INQW' Paid on Savings
39 N. Prairie St.
Galeshurgis Athletic And
Sporting Goods Store
Electrical Appliances and
Your will always jimi our
Prices l,T7IllSIlllZl'1f Low
li f e m '
T1-T' 'T "
531 -- -- -W' -- ,E
.L L... KODAK AS YOU GO
if And Let Us I+'iIIislI The I'ictIII'es 7
'V ILLINOIS CAMERA SHOP 'I
"Tim S110 p of Heal Kodak Sf'7'Z"il,'6D
KODAKS KODAK FINISHING FRAINIING
Duel--A certain college in Kansas is teucliing its girls lxow to lmecouie groocl wives.
Arline J.-Dues it gixamlltee them positions?
'HE KNOX AUNDRY
Telephone DIaiII 1047 57 N. Kellogg St.
Dick J.-Is Ayclelott very St'l'0llQ?
Yank-YVell, I guess! I saw him break ll dollar the other clay.
Galesburgs Biggest, Best and
A Whole Block Long:
Main to Ferris
If you canqt get it at O.
T.'s you canst get
It in Galeslburg
EVERYTHING TO Y EVERYTHING FOR
WEAR THE HOME
Robert G, Chappell, Pres.
l Sf sgiq N-, ! i
l 1 9
E i li l '
1 f -W 5 ' p 1
Cannot afford to miss the fund of knowledge contained in the marvel-
ous shows of the screen and the stage. VVe endeavor first of all to
Entertain, but to choose entertainment that is wholesome and full of
liducatioxial value, when possible.
, T. .I. Mc-Spadclen, Mgr.
A B0 LTT 'I' Hli SAM li
1 :ters--"Do you let your wife have her own way?"
r iiidonflilhsolntely. ,Xml when it comes to rain I let it min, and when it wants
to snow I let it snow."
I I I
iioll D. QII1 Eng.j-i'Oli, Silas Manner eonlcln't pray till he blessed the water snakes."
High School Students and Alumni are always
VVelconie At The
rca e rug Shop
XV E1NBl+ZIiG ARCADE
I ieseiiptions Toilet Articles Candies and Sodas
IC Xost--"Bill, wot's that sei'eecIiin'?',
Bill P -"'l'hat's an owlf
id I know that, stoopid, what I want to know is 'oo's 'owIin'?"
Cleaning . 53 E'
f f Galesburg,
P4 Fnfncu DRYQEANINGQL
- rf Higgins Electrie
441- East Main Street
Do You Read The -
Galesburg Labor News
If you want to know what Labor thinks,
snlmserihe now, 561.50 per year.
XVC also do joh printing of all kinds
an N. C1161-1-y'si'.
"Mandy, I think I'se gwine put on my
hes' clothes and go down to the theavtert
ternight to see de chorus ladies dance."
"Rastus, listen heah. If dat am whut
yuh thinks, then ynh'd hettah think again.
Niggah, yuh ain't gwine put on nothin' to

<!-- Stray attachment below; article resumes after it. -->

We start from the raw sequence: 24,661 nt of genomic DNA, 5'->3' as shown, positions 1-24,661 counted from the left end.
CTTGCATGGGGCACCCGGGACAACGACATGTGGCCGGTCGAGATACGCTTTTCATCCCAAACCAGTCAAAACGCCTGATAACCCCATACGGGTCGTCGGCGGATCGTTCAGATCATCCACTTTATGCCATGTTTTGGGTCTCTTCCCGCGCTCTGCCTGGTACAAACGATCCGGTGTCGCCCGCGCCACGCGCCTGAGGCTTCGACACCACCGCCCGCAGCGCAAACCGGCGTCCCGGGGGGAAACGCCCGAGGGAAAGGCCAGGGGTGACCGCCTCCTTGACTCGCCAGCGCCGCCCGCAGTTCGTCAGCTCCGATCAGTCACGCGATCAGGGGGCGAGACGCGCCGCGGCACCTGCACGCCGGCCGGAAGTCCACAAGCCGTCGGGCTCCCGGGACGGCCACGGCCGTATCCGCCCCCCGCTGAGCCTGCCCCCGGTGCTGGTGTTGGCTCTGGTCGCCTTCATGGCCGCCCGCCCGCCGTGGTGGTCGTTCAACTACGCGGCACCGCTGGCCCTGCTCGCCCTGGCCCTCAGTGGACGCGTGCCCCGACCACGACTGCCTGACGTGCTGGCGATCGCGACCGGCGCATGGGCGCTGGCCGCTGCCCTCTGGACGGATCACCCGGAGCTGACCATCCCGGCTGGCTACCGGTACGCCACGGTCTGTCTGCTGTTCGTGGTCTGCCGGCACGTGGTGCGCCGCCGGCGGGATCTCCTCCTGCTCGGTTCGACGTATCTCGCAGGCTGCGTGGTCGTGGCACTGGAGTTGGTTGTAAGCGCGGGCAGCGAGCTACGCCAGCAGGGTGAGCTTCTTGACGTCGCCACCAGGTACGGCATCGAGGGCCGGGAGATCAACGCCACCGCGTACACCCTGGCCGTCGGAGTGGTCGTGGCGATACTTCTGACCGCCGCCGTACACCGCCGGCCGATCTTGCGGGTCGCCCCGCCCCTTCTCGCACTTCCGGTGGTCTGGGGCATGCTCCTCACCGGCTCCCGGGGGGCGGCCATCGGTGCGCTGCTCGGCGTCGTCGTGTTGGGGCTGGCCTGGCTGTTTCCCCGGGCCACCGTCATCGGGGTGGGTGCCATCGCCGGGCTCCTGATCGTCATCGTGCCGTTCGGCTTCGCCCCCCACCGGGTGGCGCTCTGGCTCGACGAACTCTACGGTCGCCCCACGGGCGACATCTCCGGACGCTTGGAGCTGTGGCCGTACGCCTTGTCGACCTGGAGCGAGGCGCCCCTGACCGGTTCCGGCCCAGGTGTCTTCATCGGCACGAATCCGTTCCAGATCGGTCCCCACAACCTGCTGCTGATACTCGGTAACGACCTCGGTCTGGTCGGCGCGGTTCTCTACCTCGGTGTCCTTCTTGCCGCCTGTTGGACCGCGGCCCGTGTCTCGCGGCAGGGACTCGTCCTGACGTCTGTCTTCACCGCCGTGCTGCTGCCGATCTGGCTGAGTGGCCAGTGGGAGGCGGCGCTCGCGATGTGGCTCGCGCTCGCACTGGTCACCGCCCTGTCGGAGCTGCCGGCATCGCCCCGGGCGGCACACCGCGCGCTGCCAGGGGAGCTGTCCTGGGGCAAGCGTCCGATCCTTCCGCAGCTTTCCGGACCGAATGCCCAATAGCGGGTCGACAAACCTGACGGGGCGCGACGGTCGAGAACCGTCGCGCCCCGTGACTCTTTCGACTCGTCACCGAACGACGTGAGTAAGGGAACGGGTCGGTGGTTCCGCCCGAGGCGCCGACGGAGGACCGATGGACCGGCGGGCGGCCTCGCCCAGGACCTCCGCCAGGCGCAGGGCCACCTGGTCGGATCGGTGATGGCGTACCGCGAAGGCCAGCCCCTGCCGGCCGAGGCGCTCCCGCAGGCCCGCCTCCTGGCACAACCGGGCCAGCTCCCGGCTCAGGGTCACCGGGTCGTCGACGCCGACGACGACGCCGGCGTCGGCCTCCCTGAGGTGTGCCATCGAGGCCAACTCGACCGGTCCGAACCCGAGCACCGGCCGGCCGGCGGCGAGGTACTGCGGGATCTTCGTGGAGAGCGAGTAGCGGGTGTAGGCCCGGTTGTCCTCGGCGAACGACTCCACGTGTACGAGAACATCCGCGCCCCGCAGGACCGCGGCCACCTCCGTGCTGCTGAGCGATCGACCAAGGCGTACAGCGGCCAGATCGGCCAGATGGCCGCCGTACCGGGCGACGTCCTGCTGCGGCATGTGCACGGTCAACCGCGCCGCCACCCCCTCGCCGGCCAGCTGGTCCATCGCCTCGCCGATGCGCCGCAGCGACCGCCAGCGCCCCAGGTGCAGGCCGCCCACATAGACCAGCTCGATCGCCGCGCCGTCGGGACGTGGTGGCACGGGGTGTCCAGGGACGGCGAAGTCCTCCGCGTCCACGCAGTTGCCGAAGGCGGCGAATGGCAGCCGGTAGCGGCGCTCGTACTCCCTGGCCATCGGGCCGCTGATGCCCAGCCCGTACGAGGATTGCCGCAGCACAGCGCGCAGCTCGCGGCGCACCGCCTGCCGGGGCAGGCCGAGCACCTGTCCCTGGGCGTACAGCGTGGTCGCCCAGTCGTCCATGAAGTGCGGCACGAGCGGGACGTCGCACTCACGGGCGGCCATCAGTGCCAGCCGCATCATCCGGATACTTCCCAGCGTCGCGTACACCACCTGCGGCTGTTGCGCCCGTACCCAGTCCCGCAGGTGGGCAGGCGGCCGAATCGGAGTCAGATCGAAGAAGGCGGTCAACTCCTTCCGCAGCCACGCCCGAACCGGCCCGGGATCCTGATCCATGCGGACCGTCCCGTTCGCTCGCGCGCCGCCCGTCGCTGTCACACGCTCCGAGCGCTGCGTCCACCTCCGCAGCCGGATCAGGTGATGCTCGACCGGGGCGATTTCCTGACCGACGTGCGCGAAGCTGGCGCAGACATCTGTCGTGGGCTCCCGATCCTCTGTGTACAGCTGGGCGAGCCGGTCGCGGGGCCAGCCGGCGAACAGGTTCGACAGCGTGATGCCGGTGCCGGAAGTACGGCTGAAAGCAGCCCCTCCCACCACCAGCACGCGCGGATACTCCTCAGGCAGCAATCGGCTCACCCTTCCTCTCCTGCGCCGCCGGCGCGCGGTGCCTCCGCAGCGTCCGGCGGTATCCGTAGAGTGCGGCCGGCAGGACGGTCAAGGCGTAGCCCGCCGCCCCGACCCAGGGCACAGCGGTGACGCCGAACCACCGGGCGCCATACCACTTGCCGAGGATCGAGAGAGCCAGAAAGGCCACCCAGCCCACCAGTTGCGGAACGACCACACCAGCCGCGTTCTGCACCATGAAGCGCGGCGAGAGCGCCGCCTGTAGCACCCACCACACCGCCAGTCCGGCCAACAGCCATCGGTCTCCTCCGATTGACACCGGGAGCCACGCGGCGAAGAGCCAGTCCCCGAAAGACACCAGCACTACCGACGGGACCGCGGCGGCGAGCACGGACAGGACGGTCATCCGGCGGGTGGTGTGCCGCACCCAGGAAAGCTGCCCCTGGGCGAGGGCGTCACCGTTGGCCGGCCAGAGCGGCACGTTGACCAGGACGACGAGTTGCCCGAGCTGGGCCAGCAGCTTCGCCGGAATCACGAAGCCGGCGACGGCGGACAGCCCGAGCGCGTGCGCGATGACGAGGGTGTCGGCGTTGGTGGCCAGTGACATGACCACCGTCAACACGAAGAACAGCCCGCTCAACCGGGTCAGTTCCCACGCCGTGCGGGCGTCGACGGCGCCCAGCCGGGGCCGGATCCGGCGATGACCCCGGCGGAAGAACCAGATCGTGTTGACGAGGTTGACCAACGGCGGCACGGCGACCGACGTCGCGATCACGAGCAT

go no place no time to see nobody do
nothin' never, nohow, an' not at all. Does
I Q U
IN A NENV SENSIQ
"Bill," said a sailor looking np from
his writing, "do you spell 'sense' with a
'e' or an 'S'?"
"That depends," replied his friend. "I Jo
you refer to money or hrains?"
"Aw, I don't mean either of them two,"
was the reply. "What I want to say is,
'I ain't seen him sensefu
"My heart is with the ocean," sighed the poet, thin and pale.
"You've gone nie one the lvetterf' gasped his friend who ellltehed the rail.
Diamonds Watches Jewelry
ie: y: ie:
Grueu Ivatclles and Ladies, IV1'ist IVatches
The Jewel Shop
a Q 15 '
ARTHUR JD NYMAN
WATCHES, DIAMONDS AND JEWELRY
62 N. Prairie St.
A complete line of Conklin Pens and Pencils
bl ll 1
9: 2: lk
M70 , is VMWMWQ
777- A .14
A as le' Wm 7Q'l"'W-YN -'A'f'l'-RR'Y'OvIefrCBfe,6aarcTl'ov' l
NIEMANNS NEW ELECTRIC SHOP
2141 East Blain Street
Suggestions in the Galesburg High School - Reflector Yearbook (Galesburg, IL) collection:
Are you trying to find old school friends, old classmates, fellow servicemen or shipmates? Do you want to see past girlfriends or boyfriends? Relive homecoming, prom, graduation, and other moments on campus captured in yearbook pictures. Revisit your fraternity or sorority and see familiar places. See members of old school clubs and relive old times. Start your search today!
Looking for old family members and relatives? Do you want to find pictures of parents or grandparents when they were in school? Want to find out what hairstyle was popular in the 1920s? E-Yearbook.com has a wealth of genealogy information spanning over a century for many schools with full text search. Use our online Genealogy Resource to uncover history quickly!
Are you planning a reunion and need assistance? E-Yearbook.com can help you with scanning and providing access to yearbook images for promotional materials and activities. We can provide you with an electronic version of your yearbook that can assist you with reunion planning. E-Yearbook.com will also publish the yearbook images online for people to share and enjoy.
Material on this website is protected by copyright laws of the United States and international treaties.
No protected images or material on this website may be copied or printed without express authorization.